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RN volunteer trip to Uganda

First world decadence

BELGIUM | Tuesday, 1 November 2016 | Views [263] | Comments [1]

I arrived in Belgium yesterday. The first thing I noticed was my breath when I got off the plane. I definitely wasn’t in Africa anymore. I am going to miss the heat of Africa. I got myself to central station in Brussels where I threw my luggage in a locker and then began my self-guided walking tour of Brussels. I am just another face in the crowd here. No one gives eye contact and offers a hello. Everyone just bustles by on the street, even jostling you at some points because you are just an invisible number again. I have no small dark children running up to me yelling, “muzungo how are you”. Those children and the people of Uganda have spoiled me with love. They did not spoil me with coffee though, so this was my first priority. I made a beeling to a waffle shop just by the grand place and had my first real Belgium waffle with a coffee that sent tingles to my toes. I followed a walking guide from a guidebook by Rick Stevens. It was quick and informative. Everywhere I looked, there were clean, well-dressed people, no look of hunger in their eyes. There were of course a scattering of a few beggars and gypsies, but even they had better clothing than my Buziikan’s. There are no groups of small barefoot children racing through the streets trying to take whatever they can find, with jiggers planted in their feet. I do not hear the language of Luganda that I have become so accustomed to. It was difficult greeting some people because I would start out a greeting in Luganda out of habit, thankfully I know just a bit of French so I was able to quickly switch to that.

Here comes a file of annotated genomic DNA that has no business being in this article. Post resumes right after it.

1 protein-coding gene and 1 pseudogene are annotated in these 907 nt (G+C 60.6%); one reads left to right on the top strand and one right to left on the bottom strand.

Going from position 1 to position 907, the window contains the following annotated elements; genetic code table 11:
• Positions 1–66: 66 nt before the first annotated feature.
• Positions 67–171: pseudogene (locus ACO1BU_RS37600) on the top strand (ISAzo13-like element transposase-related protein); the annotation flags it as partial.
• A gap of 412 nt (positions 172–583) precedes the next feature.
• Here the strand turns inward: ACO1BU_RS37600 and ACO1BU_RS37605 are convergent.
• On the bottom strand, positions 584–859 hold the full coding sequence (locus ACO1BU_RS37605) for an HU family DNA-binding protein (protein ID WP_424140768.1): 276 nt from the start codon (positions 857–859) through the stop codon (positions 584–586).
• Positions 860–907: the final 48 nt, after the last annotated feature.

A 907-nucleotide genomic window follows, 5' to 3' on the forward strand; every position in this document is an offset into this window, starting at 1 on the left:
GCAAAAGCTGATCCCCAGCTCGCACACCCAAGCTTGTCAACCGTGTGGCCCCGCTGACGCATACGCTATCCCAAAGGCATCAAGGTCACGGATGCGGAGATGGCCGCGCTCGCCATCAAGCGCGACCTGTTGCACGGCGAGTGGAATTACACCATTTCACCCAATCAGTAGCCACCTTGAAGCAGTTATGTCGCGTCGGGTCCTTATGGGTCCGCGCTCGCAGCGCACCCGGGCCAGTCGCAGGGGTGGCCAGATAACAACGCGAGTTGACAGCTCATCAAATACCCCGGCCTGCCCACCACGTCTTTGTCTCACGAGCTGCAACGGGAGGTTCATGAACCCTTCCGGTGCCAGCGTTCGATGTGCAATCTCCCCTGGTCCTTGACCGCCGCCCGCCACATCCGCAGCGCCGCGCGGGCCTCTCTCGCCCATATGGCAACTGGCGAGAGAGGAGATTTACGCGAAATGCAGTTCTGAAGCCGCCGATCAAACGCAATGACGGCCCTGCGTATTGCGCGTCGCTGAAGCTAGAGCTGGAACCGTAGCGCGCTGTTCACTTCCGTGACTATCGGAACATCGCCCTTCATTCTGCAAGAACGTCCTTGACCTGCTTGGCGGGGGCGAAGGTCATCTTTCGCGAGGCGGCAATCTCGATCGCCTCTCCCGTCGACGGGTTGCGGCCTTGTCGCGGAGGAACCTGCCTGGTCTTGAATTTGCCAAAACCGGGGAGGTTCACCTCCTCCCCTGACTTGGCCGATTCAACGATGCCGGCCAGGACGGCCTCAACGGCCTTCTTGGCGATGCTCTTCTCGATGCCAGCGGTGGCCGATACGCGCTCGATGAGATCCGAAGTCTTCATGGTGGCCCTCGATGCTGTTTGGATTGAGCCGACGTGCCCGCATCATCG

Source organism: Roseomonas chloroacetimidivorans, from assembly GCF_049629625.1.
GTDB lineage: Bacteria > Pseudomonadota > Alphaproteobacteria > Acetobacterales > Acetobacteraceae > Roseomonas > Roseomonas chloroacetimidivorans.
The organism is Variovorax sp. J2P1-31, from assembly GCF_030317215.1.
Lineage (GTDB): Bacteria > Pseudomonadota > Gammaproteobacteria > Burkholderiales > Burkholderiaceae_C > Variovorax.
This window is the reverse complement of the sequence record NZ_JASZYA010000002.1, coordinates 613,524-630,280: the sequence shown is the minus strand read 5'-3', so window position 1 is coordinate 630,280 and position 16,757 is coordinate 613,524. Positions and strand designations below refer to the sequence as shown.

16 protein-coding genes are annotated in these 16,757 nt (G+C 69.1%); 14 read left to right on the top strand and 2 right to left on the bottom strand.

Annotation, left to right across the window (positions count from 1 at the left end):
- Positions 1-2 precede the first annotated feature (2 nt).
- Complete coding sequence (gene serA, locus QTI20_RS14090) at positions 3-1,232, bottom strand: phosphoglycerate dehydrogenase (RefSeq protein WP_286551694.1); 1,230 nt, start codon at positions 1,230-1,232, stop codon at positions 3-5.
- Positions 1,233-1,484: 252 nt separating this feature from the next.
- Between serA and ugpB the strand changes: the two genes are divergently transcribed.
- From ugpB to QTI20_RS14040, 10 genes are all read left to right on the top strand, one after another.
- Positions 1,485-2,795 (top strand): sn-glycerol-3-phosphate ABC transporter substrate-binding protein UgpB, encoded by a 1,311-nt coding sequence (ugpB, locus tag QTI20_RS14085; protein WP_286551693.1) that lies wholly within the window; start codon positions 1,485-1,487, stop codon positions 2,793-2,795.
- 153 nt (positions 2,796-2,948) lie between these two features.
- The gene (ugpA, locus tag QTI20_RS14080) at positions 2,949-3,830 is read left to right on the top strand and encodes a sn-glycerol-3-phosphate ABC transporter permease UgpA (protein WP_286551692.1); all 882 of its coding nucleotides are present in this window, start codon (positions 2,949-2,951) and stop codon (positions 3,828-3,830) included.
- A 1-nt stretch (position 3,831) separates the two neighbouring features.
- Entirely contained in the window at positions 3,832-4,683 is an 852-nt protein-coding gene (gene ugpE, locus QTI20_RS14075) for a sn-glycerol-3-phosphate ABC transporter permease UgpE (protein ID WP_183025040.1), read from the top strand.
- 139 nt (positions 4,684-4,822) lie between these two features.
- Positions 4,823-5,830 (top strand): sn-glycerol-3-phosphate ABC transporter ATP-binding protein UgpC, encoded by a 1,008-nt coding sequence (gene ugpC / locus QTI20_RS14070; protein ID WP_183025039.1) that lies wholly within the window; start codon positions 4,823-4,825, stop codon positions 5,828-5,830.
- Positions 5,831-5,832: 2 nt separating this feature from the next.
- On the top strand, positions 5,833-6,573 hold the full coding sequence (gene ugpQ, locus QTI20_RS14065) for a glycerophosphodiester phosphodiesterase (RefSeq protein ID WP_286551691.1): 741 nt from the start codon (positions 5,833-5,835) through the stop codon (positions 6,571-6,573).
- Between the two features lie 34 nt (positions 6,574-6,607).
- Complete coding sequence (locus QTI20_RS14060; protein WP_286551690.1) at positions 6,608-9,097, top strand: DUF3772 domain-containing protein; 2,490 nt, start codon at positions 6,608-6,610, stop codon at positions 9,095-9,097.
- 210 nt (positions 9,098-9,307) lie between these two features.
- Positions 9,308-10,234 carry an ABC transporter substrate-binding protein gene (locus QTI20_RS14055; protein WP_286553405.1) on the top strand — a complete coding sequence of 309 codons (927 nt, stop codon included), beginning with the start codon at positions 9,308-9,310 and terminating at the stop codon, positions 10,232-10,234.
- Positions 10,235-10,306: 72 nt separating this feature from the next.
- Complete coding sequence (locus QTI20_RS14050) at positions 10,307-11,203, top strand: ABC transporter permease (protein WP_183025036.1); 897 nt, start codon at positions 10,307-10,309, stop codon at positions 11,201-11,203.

The statue of the little boy peeing was a site to see. He’s actually quiet small. The grand place had incredible architecture. This is Europe though; all their historic buildings architecture is breath taking. Brussels was an easy city to learn in a short few hours. I was able to navigate without a problem. I finished my tour ahead of schedule and just wanted to get to bed after my travel. So I grabbed some Belgian chocolates and a beer and boarded the train the Bruges. I arrived in the early evening and had to navigate from the station to the center of town. The crowds were massive here and reminded me yet again of my own insignificance. No one said excuse me, no one looked you in the eye, no one offered a smile, no little hand slipped in to mine. I saw people pushing their fat pet dogs in baby carriages and I wanted to scream. Dogs have 100 times better life here than the children in Buziika who are as young as 4, walking 6 miles, barefoot and in rags for clothing, to fetch water in large jugs that their strong able bodies will carry home. Some children will never no a fraction of the love that the pampered dogs are receiving. I saw children’s clothing stores displaying tiny fur coats to make the young one’s here look chic. I cannot believe that my life was one to be born into such decadence while my kids will always have to struggle. There are so many resources in this world. It makes no sense to me why some of us live in extravagance while others curl up on a hard clay floor and wait for the inevitable. I am definitely feeling an immense amount of guilt for enjoying first world comforts while there are children being fed alcohol just so they don’t feel their hunger and they can try to sleep.

 

I am by no means saying Africa has the only suffering people. There are homeless people throughout the world. In my hometown of Asheville I am constantly crossing paths with homeless veterans asking for money. The only difference is the density of those stricken by poverty. In the first world you have scatterings of street people. In Africa it seems as if you only have a scattering of people who can afford the necessities of life. I do not believe there should be hunger or homelessness anywhere. We have an over abundance in first world countries. We should be able to do something to help the desperate, instead of us clinging to our money like a life raft. We do not have to live like Mother Theresa and give up all our money and possessions, but we do have the responsibility to help where we are able.

 

You can’t take it with you when you go

 

Gypsy RN

Comments

1

Thanks for your message Gypsie RN. You have brought a seed of awareness to my day. May your transition be filled with opportunities for impact to those of us making up the crowd. Keep the fire stoked. Love you!

  Chris Nov 3, 2016 7:00 AM

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